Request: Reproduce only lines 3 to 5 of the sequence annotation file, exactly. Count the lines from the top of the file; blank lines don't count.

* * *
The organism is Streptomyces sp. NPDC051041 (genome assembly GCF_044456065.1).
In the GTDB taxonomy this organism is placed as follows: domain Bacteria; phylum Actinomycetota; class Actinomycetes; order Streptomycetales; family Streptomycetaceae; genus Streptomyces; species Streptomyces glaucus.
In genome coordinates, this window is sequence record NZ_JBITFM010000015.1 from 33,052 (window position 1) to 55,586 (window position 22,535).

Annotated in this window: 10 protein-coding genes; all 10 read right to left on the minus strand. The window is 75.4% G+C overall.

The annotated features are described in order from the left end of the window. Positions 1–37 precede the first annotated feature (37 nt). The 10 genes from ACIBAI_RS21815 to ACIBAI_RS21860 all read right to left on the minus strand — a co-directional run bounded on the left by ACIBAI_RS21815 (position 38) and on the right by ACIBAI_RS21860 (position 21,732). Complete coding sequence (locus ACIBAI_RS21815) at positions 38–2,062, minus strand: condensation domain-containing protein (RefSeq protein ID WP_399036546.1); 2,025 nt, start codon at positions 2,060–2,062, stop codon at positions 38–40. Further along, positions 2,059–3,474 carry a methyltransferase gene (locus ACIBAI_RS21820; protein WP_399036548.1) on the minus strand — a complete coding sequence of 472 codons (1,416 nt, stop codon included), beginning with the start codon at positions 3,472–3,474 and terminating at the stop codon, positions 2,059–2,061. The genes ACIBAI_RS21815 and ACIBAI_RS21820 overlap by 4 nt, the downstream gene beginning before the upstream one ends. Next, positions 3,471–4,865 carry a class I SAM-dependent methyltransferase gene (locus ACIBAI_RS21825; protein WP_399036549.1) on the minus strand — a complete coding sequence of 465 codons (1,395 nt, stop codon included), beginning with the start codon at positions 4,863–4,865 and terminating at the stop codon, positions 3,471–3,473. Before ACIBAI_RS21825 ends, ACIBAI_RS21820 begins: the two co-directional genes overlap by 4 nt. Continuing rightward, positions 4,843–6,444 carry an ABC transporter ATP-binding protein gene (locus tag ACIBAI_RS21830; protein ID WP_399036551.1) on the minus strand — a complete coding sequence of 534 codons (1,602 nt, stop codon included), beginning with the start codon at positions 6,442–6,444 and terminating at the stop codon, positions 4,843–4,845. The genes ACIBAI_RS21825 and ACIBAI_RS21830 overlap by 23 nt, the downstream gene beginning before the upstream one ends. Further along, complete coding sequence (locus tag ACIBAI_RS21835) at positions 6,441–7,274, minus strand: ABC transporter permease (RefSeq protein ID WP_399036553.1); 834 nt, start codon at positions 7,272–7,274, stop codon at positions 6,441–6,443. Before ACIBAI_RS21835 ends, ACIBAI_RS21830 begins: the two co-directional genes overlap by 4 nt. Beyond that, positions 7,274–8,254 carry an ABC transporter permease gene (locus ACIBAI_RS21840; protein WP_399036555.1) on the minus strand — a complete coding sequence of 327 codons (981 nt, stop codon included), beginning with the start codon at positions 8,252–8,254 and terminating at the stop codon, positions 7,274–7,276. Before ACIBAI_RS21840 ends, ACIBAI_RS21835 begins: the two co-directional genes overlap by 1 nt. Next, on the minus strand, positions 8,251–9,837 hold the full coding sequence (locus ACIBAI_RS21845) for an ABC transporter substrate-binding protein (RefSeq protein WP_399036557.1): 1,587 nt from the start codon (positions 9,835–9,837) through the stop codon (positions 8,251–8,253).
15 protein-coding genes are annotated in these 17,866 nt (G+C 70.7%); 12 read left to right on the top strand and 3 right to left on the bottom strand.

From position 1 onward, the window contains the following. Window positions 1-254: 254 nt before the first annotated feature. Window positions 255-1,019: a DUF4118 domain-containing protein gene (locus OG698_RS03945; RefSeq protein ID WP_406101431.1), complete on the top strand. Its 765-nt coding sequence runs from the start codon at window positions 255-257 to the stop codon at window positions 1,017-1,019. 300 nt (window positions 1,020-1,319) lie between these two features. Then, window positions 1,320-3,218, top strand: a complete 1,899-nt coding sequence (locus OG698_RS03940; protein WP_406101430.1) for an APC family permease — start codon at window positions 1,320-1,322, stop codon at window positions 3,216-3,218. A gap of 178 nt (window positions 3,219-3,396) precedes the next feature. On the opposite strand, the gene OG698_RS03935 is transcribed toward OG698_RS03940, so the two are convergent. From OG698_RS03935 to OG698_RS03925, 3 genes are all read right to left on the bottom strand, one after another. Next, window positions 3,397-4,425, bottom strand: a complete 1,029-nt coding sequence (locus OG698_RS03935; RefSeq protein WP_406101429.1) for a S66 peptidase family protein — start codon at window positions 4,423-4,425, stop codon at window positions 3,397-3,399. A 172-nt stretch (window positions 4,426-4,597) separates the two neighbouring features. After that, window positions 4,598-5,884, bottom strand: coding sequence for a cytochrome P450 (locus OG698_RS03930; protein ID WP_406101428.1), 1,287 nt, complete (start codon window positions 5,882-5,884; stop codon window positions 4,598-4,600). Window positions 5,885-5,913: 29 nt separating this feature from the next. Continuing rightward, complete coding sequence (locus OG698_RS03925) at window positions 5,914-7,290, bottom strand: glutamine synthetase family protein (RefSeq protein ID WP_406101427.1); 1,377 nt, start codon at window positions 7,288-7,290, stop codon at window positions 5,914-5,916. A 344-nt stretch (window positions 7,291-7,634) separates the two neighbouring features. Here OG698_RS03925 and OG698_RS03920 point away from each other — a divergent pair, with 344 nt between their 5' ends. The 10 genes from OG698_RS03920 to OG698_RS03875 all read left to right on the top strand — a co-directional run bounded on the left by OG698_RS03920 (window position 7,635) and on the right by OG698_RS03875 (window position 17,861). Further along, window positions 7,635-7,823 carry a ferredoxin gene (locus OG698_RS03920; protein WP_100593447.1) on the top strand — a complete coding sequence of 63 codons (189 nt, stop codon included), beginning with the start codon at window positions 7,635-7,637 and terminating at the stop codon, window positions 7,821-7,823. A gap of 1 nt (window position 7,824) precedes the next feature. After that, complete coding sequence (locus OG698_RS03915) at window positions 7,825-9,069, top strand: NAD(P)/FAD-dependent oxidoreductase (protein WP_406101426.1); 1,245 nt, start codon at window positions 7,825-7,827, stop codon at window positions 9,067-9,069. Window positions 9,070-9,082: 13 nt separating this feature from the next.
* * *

In genome coordinates, this window is sequence record NZ_JBITFM010000015.1 from 33,052 (window position 1) to 55,586 (window position 22,535).

Annotated in this window: 10 protein-coding genes; all 10 read right to left on the minus strand. The window is 75.4% G+C overall.

The annotated features are described in order from the left end of the window. Positions 1–37 precede the first annotated feature (37 nt). The 10 genes from ACIBAI_RS21815 to ACIBAI_RS21860 all read right to left on the minus strand — a co-directional run bounded on the left by ACIBAI_RS21815 (position 38) and on the right by ACIBAI_RS21860 (position 21,732). Complete coding sequence (locus ACIBAI_RS21815) at positions 38–2,062, minus strand: condensation domain-containing protein (RefSeq protein ID WP_399036546.1); 2,025 nt, start codon at positions 2,060–2,062, stop codon at positions 38–40. Further along, positions 2,059–3,474 carry a methyltransferase gene (locus ACIBAI_RS21820; protein WP_399036548.1) on the minus strand — a complete coding sequence of 472 codons (1,416 nt, stop codon included), beginning with the start codon at positions 3,472–3,474 and terminating at the stop codon, positions 2,059–2,061. The genes ACIBAI_RS21815 and ACIBAI_RS21820 overlap by 4 nt, the downstream gene beginning before the upstream one ends. Next, positions 3,471–4,865 carry a class I SAM-dependent methyltransferase gene (locus ACIBAI_RS21825; protein WP_399036549.1) on the minus strand — a complete coding sequence of 465 codons (1,395 nt, stop codon included), beginning with the start codon at positions 4,863–4,865 and terminating at the stop codon, positions 3,471–3,473. Before ACIBAI_RS21825 ends, ACIBAI_RS21820 begins: the two co-directional genes overlap by 4 nt. Continuing rightward, positions 4,843–6,444 carry an ABC transporter ATP-binding protein gene (locus tag ACIBAI_RS21830; protein ID WP_399036551.1) on the minus strand — a complete coding sequence of 534 codons (1,602 nt, stop codon included), beginning with the start codon at positions 6,442–6,444 and terminating at the stop codon, positions 4,843–4,845. The genes ACIBAI_RS21825 and ACIBAI_RS21830 overlap by 23 nt, the downstream gene beginning before the upstream one ends. Further along, complete coding sequence (locus tag ACIBAI_RS21835) at positions 6,441–7,274, minus strand: ABC transporter permease (RefSeq protein ID WP_399036553.1); 834 nt, start codon at positions 7,272–7,274, stop codon at positions 6,441–6,443. Before ACIBAI_RS21835 ends, ACIBAI_RS21830 begins: the two co-directional genes overlap by 4 nt. Beyond that, positions 7,274–8,254 carry an ABC transporter permease gene (locus ACIBAI_RS21840; protein WP_399036555.1) on the minus strand — a complete coding sequence of 327 codons (981 nt, stop codon included), beginning with the start codon at positions 8,252–8,254 and terminating at the stop codon, positions 7,274–7,276. Before ACIBAI_RS21840 ends, ACIBAI_RS21835 begins: the two co-directional genes overlap by 1 nt. Next, on the minus strand, positions 8,251–9,837 hold the full coding sequence (locus ACIBAI_RS21845) for an ABC transporter substrate-binding protein (RefSeq protein WP_399036557.1): 1,587 nt from the start codon (positions 9,835–9,837) through the stop codon (positions 8,251–8,253).